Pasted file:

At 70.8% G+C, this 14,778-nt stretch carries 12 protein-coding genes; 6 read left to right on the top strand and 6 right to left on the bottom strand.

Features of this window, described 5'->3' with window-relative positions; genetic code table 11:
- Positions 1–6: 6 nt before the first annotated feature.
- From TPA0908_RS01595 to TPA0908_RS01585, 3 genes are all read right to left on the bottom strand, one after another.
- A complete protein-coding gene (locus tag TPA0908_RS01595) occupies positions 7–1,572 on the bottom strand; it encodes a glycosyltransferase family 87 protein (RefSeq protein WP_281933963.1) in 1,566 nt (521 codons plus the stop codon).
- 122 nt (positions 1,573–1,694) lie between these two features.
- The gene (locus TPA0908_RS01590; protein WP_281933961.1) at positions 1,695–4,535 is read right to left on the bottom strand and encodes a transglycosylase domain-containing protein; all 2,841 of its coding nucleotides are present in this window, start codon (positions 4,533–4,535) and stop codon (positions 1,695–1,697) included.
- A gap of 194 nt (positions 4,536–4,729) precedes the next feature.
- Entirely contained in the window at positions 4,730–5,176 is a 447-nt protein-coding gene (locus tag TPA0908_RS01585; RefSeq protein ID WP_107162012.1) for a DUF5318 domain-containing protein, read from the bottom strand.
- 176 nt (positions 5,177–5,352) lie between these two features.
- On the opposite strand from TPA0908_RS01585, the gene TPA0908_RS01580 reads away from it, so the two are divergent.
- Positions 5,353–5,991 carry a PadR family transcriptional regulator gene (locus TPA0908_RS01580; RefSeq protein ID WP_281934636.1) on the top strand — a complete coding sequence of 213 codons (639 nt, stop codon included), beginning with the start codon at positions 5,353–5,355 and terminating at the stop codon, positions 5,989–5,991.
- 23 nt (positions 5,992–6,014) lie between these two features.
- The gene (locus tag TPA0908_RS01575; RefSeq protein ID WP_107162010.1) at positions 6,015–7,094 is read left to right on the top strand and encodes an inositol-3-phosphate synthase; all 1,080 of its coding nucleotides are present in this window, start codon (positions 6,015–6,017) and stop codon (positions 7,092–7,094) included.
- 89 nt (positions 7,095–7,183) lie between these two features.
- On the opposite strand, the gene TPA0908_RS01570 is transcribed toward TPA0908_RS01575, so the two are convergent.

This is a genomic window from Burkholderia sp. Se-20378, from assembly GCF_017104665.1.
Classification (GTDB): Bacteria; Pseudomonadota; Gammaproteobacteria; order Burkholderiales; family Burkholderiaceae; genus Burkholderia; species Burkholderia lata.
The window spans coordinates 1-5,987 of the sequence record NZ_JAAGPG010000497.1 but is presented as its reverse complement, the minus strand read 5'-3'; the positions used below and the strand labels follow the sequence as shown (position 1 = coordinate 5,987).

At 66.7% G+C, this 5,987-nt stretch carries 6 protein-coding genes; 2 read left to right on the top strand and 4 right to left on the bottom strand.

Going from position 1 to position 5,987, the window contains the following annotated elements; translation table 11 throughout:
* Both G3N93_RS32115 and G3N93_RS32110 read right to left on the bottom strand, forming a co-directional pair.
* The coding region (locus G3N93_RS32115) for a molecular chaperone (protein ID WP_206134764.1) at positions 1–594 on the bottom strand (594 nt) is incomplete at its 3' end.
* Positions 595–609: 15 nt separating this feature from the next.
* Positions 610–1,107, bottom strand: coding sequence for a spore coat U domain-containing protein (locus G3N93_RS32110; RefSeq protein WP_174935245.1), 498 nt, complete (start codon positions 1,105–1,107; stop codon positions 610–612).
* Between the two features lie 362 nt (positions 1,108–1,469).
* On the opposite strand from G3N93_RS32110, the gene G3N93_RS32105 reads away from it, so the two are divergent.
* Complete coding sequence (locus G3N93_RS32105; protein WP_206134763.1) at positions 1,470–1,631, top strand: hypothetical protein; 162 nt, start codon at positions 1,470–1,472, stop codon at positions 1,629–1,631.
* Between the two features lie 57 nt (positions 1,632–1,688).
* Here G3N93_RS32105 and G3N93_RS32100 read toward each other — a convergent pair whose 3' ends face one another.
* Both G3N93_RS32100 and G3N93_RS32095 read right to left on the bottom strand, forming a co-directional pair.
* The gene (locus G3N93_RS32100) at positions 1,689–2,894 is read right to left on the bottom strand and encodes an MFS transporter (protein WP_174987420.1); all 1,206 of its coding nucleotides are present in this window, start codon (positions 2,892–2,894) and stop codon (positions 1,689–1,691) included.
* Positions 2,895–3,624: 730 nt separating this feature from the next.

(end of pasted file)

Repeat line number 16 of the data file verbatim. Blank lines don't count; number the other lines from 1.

- On the opposite strand, the gene TPA0908_RS01570 is transcribed toward TPA0908_RS01575, so the two are convergent.